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Messenger #2
Printable version

  • Copyright © 1996 Caryl Bryer Fallert
  • Size:  51.5 x 67
  • Techniques: Hand dyed, , machine pieced, appliqued, and quilted
  • Materials: fabric: 100% cotton  / batting: 80% cotton / 20% polyester
  • Private collection: Chicago, IL
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Design Concept

This is one of a series of quilts about birds of the imagination. Seeing birds often launches my mind into thoughts about the meaning of various life events. The birds in my quilts are metaphoric birds, and therefore do not represent any particular avian species.
When I am designing, I usually just make pictures from the visions in my imagination, or from an amalgam of images that have captured my attention. I don't necessarily understand the meaning of the images, while the design is emerging, but I often come to understand the meaning as the quilt is being constructed. I try to let my designs teach me something about my life.

This quilt was begun on the last day of a year of great highs and lows in my life. I had won best of show at the AQS show in Paducah, I wrote my first book, and I prepared for a big national traveling solo exhibition. During the same time, my mother died, and my husband almost died.

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I believe that the images in Messenger #2 are about making peace with duality in all it's forms. The hot fiery oranges of the bird are juxtaposed against a grid of icy blue and white, quilted in the patterns of ice crystals. Just as the passing of the seasons are often a metaphor for changes and cycles in our lives, these colors represent to me the juxtaposition of many dramatic changes in my life, sometimes coming in cycles, and sometimes occurring at the same time. Joy and sadness, warmth, and cold, passion and fear, death and new life,love and anger, freedom and restriction, etc. The bird represents the need to make peace with these complex and divergent realities. The sweeping curves, with their transparencies and intertwining lines represent the interconnectedness of the realities we often perceive as being contradictory.


The design for this quilt began with a very simple abstract silhouette of a bird, which caught my imagination. I scanned the bird silhouette into my computer and outlined it in a program called Streamline, which converted it to a vector drawing. The drawing was imported into Corel Draw!, my computer assisted drawing program where it could be manipulated. I began playing with the lines of the silhouette, adding lines, changing lines, and subtracting lines. As I manipulated the drawing, every line of the original silhouette was changed, and the bird took on a life of it's own. Several hours later, the lines extending from the bird began to suggest a human form, and I added the faces. I tried hundreds of different variations on the arrangement of the lines in the design, then tried dozens of different color combinations. Twelve hours later, the final design for this quilt emerged.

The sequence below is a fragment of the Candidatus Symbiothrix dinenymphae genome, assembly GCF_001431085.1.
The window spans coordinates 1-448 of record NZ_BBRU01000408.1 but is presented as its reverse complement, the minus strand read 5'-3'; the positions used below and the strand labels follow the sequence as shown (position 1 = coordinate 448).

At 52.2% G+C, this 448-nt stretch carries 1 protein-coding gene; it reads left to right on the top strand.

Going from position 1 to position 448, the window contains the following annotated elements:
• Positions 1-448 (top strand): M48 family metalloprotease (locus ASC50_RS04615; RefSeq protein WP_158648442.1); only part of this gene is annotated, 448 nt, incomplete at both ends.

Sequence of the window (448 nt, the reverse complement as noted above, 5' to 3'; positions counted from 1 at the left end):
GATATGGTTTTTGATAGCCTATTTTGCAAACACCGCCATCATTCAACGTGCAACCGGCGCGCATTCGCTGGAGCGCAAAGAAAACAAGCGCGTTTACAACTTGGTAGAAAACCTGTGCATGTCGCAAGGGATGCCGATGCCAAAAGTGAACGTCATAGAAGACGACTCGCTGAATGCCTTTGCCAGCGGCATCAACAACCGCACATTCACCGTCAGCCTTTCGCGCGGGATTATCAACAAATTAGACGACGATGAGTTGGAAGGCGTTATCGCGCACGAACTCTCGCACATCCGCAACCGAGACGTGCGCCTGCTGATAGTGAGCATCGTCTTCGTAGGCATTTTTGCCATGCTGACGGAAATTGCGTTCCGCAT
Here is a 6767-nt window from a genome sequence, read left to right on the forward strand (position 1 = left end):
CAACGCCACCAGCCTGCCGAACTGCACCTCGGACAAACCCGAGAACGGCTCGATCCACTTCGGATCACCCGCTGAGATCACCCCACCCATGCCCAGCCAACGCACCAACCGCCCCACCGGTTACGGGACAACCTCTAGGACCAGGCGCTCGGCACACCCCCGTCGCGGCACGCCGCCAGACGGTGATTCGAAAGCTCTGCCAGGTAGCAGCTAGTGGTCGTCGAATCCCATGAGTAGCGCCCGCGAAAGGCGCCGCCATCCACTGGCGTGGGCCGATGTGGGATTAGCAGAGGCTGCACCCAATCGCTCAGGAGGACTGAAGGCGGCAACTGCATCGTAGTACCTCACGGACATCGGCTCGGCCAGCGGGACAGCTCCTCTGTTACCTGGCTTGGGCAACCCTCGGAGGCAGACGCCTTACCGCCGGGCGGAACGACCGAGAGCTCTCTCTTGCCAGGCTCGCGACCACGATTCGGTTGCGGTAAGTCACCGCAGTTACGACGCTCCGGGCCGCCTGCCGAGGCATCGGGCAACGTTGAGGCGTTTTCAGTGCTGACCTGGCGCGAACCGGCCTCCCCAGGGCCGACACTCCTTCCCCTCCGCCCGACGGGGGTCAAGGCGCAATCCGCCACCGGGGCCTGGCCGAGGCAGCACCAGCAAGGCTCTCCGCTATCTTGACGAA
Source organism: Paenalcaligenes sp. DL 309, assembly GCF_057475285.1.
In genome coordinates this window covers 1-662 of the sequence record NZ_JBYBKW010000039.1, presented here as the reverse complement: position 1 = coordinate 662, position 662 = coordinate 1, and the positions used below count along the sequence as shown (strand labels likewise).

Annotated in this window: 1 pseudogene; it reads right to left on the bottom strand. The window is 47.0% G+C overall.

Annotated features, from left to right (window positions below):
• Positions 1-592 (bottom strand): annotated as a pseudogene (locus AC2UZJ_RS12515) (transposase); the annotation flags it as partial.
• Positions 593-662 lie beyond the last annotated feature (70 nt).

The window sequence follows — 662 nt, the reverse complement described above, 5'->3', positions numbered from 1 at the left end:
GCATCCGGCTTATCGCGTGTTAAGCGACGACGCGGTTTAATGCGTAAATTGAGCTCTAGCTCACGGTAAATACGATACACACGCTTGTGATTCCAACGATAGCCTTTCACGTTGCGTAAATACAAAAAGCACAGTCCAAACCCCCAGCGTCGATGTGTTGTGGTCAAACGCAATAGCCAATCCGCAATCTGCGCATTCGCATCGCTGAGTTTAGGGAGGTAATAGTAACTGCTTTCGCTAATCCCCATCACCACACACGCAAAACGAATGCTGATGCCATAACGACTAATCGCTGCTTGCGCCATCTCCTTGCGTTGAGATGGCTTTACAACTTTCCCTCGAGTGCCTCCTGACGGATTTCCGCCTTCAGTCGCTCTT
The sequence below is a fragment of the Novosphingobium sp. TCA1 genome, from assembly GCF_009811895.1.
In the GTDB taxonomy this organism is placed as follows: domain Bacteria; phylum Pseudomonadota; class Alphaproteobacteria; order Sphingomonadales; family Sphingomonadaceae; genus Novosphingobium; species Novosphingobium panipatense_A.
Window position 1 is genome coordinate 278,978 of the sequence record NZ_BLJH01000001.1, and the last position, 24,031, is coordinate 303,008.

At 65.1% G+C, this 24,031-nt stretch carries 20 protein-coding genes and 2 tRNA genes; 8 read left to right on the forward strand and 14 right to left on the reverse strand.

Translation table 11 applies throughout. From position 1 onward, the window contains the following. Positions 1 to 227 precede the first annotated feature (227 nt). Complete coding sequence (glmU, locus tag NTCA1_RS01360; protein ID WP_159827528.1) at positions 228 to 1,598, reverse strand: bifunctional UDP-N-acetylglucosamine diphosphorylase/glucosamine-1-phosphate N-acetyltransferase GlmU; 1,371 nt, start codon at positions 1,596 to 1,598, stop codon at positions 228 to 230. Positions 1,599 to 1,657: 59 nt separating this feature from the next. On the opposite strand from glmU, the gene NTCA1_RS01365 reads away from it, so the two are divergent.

To make the templates for this quilt, the design was printed from my computer onto transparency film, and projected full size onto paper. The individual templates were cut out, and fused together. Each of the raw edges was finished with a narrow satin stitch in matching thread.
The 100% cotton fabrics in this quilt were hand painted with fiber reactive dyes. During the summer, I paint hundreds of yards of fabric in many different colors and patterns. When I am ready to make a quilt I look through my painted fabrics to find the exact piece that will express the vision I have for my design.
Heavy cotton top-stitching thread in many different colors was used for the machine quilting. All of the quilting was done freehand, with no marking of the quilt top. This method of quilting is like "doodling" with thread. It's patterns are as distinct to the individual quilter as handwriting or a signature.


  • SPECTRUM: THE TEXTILE ART OF CARYL BRYER FALLERT, Traveling Solo Exhibition, 1996-1997 Illinois Art Gallery, State of Illinois Center, Chicago, IL, Illinois State Museum Gallery, Lockport, IL, Illinois State Museum, Springfield, IL


  • QUILTS JAPAN, July 1996, p 112
    American Quilter, Spring 2001, p. 27
  • Windhover: A Journal of Christian Literature, Baylor University Press, 2007, Cover & page 181
Web Site Design by Caryl Bryer Fallert-Gentry 1997-2022 All Rights Reserved
Bryerpatch Studio • 10 Baycliff Place • Port Townsend, WA • 98368 • USA
360-385-2568 • caryl@bryerpatch.com

Updated 1/7/17